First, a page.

Pranab expects inflation to moderate
New Delhi: India’s inflation is expected to moderate if the current easing trend in weekly food and fuel prices continues, finance minister Pranab Mukherjee said on Thursday after the latest weekly inflation figures showed food inflation at a nine-week low.
India’s food price index rose 9.01% and the fuel price index climbed 15.49% in the year to 12 Nov government data showed. In the previous week, annual food and fuel inflation stood at 10.63% and 15.49%, respectively.
A file photo of finance minister Pranab Mukherjee
“If this trend continues for the next two weeks for the month of November, I hope there will be a moderation in inflation,” Mukherjee said.
India’s headline inflation in October hovered above 9% for the 11th month, in further evidence of the central bank’s inability to achieve a breakthrough in its fight against price rises. (Reuters)
India says UNSC no longer reflective of contemporary reality
United Nations: Arguing that the UN Security Council is no longer reflective of contemporary reality, India has said this poses the “most important challenge” to global peace and security as well as conflict prevention.
The essential function of the Council is to address matters of imminent threats to international peace and security, India’s Ambassador to the world body Hardeep Singh Puri said, addressing a UNSC briefing on ‘new challenges to international peace and security´.
“In our view, the most important challenge to international peace and security and conflict prevention is that our platform for global governance in this area, namely the Security Council, is no longer reflective of contemporary reality,” he said.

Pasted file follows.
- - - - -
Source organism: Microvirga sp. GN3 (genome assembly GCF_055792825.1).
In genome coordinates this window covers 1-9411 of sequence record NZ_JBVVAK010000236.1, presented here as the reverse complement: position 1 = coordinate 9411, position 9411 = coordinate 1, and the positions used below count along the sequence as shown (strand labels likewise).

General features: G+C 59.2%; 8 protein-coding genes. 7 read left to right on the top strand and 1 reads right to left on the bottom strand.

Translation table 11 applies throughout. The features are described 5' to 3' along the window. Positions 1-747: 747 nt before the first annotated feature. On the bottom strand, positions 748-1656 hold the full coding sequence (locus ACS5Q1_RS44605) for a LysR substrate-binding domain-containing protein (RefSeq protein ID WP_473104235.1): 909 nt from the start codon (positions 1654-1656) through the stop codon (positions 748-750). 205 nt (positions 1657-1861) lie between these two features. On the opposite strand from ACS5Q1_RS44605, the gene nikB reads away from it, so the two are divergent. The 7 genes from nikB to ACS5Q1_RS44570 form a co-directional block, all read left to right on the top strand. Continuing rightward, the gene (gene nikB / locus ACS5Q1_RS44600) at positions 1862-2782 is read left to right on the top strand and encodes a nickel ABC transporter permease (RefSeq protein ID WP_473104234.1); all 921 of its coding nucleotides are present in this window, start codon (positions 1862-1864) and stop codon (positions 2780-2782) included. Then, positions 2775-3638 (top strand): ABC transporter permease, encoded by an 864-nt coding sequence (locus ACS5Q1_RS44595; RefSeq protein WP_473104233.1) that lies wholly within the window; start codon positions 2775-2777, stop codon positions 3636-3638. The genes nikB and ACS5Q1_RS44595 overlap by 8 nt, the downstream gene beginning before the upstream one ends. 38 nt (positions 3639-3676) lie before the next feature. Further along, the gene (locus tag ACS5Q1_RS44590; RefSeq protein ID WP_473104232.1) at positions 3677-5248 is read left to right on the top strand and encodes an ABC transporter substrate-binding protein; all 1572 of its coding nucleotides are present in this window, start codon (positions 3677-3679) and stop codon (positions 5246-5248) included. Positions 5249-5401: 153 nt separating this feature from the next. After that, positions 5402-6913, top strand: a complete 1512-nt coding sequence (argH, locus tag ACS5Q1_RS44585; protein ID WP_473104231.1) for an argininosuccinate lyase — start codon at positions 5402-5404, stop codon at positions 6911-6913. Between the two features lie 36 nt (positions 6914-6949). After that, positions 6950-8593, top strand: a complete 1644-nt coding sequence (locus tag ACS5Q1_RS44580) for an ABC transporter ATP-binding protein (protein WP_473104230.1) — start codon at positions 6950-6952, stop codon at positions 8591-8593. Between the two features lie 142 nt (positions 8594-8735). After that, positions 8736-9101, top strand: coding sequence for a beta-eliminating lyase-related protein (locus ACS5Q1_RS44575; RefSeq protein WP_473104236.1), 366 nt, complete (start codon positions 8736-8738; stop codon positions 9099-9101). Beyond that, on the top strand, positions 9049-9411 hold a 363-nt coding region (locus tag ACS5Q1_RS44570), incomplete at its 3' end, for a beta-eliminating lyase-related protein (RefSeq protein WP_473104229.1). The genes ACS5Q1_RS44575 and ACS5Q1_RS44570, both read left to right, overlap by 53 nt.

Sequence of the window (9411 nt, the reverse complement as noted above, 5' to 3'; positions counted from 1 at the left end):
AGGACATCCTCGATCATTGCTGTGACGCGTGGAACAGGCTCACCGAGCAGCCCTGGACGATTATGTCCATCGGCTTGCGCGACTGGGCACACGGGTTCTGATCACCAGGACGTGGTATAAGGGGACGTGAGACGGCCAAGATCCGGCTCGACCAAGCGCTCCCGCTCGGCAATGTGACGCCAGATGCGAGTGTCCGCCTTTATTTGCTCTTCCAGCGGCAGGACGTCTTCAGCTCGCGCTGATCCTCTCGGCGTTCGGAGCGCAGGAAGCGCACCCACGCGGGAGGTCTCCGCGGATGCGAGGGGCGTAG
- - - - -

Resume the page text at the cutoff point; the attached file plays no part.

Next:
“A composition rooted in 1945 detracts from its abilities to fully harness the capabilities of UN Member-States as of today,” Puri said, adding that instead of the continuation of applying methods of coercion from an era gone by, newer approaches involving collaborative action are required.(PTI)
Economic policies should complement competition law: Moily
New Delhi: Corporate affairs minister Veerappa Moily on Thrusday said policies relating to foreign investment, international trade and intellectual property rights should complement the competition policy as these sectors are prone to natural monopolies.
At a conference of CUTS International, Moily identified infrastructure, FDI and international trade, intellectual property rights and financial markets as sectors which may affect competition in the domestic market.
“Competition law and policy need to be supported and made compatible with other complementary pro-development policies that can have a bearing on economic development,” Moily said.
The Ministry is working on the National Competition Policy and has held consultations with various stakeholders as well as state governments.(PTI)
ICICI Bank eyes Indian loans at European banks: CEO
Mumbai: India’s biggest private lender ICICI Bank is open to buying loan portfolios of European banks, its chief executive said, as banks in the region look to deleverage and offload loans to shore up capital base.
“The opportunity to pick up some good assets at good pricing clearly exists. So, that’s what we are looking at all the time and exercising it whenever we see the right opportunity,” Chanda Kochhar told the Reuters India Investment Summit on Wednesday.
“We have picked up some which are India-related assets, but I would say not very large number, because given the fact that on the other hand the ability to raise funds currently has also become more expensive,” she said. (Reuters)
China sees factory growth slowing in 2012
Beijing: China’s factory growth in 2012 is likely to fall by 1-2 percentage points from this year due to weakening global demand, the Ministry of Industry and Information Technology said on Thursday.